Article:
Category Archives: Innovation

Dynamic Clustering, a new ad targeting methodology

This article is a summary of my proposed methodology to targeting web users with relevant ads, but without intrusion, e.g. without third-party cookies. The original version, including a broader depiction of the context, is a longer post in French : “Le régime sans cookies, le nouvel âge du ciblage sur internet

Basically, as related in many articles, including previous posts on this blog (see for instance “Giving up cookies for a new internet… The third age of targeting is at your door“), the usage of third-party cookies is bond to dwindle, if not to disappear. Some solutions have already been submitted, such as fingerprinting (still intrusive though) or unique identifiers (but too much linked to the major existing internet companies).

So, we need a non-intrusive contextual targeting solution, which takes privacy protection into account. This is the core idea of my proposed solution, e.g. “dynamic clustering“.

Ciblage_Données

How does it work?

  1. Based on ISP and/or Operator log files, browsing data will be collected and anonymized (for instance through a double-anonymization filter) so as to protect one’s user privacy; Anonymous
  2. Files will be cleaned (“noise-reduction” processes), and organized at various categorization levels, so as to generate multiple dimensions, all of them rich and flexible. This will allow to create “outlined profiles” for each unique anonymous user; Categorization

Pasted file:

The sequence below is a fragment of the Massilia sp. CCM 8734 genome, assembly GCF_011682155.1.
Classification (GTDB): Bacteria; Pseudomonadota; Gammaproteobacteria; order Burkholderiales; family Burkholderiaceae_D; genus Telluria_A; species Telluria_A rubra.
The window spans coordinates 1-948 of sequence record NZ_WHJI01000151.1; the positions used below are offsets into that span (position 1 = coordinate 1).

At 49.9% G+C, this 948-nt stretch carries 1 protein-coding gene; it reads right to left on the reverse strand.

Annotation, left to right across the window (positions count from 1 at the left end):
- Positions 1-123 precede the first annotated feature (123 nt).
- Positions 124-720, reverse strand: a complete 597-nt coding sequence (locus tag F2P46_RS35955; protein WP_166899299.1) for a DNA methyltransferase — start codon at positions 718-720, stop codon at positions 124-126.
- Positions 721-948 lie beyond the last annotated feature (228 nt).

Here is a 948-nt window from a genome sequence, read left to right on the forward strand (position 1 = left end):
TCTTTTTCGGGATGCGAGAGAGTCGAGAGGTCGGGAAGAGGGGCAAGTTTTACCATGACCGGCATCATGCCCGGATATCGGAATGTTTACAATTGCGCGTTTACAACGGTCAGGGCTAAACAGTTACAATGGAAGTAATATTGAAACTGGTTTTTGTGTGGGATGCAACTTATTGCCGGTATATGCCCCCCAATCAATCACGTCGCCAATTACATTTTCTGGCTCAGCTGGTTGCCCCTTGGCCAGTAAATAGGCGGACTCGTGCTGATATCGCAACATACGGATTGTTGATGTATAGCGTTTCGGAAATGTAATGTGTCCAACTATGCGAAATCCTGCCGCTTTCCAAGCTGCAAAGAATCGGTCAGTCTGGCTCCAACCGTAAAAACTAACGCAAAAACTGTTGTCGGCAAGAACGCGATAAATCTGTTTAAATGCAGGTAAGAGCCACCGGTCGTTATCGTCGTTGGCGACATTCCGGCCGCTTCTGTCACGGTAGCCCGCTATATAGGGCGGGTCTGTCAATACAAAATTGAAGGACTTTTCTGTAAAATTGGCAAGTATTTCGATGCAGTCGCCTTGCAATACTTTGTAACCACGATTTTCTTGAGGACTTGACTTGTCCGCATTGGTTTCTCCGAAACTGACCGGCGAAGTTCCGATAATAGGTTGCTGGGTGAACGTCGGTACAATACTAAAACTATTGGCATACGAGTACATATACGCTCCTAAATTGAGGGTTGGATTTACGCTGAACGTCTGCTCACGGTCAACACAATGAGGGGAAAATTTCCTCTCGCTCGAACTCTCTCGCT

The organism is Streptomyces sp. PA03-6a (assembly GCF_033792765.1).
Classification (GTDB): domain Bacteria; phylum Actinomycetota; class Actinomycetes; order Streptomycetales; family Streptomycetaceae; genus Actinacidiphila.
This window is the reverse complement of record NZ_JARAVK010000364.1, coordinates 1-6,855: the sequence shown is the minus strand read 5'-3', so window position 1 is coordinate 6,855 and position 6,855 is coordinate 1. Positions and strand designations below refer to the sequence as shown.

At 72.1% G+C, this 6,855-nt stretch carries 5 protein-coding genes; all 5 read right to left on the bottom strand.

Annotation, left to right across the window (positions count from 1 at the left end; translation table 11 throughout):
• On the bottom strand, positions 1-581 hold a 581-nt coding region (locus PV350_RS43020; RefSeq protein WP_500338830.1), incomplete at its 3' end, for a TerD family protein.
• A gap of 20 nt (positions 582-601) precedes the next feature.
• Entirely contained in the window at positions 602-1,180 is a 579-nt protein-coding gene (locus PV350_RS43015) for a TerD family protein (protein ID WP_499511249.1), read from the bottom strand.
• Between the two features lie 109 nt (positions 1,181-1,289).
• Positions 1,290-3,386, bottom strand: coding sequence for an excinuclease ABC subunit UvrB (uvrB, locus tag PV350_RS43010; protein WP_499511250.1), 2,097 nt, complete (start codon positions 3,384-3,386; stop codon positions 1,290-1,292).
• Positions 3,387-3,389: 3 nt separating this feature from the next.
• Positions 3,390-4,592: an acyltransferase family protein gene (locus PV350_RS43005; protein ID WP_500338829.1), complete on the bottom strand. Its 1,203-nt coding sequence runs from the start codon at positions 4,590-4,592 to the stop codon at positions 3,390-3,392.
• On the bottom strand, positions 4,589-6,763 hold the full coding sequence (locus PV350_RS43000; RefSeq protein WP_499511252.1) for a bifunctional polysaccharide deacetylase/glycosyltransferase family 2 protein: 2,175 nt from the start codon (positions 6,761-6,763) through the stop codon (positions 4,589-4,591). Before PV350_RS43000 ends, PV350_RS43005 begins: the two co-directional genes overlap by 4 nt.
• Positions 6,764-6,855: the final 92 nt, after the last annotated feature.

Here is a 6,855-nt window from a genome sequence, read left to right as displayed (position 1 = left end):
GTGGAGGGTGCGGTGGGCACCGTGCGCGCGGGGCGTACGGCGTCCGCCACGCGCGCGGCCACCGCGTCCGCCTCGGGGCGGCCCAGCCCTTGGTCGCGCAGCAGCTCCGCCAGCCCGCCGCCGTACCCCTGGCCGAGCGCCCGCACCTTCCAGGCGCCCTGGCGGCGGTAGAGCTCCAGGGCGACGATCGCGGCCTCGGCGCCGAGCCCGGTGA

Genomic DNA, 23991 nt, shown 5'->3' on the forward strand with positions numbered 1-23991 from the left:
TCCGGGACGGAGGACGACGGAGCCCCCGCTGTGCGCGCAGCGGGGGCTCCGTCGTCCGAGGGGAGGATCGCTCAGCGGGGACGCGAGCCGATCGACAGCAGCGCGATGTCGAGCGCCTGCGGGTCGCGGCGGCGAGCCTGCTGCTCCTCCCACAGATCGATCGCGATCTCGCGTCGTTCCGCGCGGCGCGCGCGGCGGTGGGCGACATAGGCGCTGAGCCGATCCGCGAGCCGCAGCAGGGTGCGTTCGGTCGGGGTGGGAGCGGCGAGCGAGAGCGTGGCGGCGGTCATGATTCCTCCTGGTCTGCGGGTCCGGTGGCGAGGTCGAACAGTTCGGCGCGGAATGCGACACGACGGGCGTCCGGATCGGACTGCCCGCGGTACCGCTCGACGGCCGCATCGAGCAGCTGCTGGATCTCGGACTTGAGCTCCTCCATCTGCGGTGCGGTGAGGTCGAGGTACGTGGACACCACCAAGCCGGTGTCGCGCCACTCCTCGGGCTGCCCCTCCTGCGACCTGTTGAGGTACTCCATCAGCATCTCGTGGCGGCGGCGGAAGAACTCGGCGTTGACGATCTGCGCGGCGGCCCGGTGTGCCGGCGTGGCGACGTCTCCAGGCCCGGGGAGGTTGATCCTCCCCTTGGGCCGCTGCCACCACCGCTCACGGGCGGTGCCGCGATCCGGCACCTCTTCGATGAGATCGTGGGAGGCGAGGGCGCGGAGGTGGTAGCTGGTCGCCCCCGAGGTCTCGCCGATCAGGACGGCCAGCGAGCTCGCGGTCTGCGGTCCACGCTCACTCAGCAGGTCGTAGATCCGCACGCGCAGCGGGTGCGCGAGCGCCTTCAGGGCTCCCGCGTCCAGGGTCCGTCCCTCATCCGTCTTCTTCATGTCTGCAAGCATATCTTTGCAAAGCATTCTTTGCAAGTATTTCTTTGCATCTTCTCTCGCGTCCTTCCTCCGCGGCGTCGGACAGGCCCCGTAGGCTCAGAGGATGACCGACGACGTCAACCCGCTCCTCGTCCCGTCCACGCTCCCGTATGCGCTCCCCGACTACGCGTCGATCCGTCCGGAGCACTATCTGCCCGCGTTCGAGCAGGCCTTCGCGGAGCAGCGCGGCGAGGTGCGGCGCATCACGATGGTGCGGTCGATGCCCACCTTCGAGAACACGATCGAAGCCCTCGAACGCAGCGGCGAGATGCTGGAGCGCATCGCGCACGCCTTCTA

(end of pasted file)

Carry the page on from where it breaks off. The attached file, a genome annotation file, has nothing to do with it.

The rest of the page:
3. Using these dimensions, clusters will be generated, made of users with similar usage behaviors, based on each advertiser’s hypothesis, creating hence an infinite number of target groups, whose volatility is an asset, as it will always cover the client issue of the given moment.

ClusterSo yes, the no-cookie diet is possible… And it goes along with a more virtuous targeting of the internet users…

Convinced by this new diet? Willing to collaborate to the recipe development? Let’s meet!

Data Privacy, between a rock and a hard place

How are we to handle Data Privacy? Through goodwill, as original free internet promoters would like to? Or through coercive regulation measures, as government bodies are prone to? This definitely is no easy dilemma…

The Marketing Mobile Association in France has been willing to put the question on the table, last Wednesday (Feb 12th), on the very same day when the US were having the so-called “safer internet day”. The meeting venue was more on the goodwill side, as the event has been hosted by the Mozilla Foundation in their Paris office. A nice place, by the way, see for yourself…

Mozilla Meeting Room

The discussion panel was more balanced, with Etienne Drouard attorney at K&L Gates, specialized in Privacy matters, and Geoffrey Delcroix, CNIL Innovation Director (CNIL being the French Internet Regulatory Body), as well as Hervé Le Jouan, CEO of Privowny, and Tristan Nitot, Principal Evangelist Mozilla Europe (a brilliant coffee brewer as well…), the whole thing being moderated by Bruno Perrin, Media & Entertainment Leader at EY.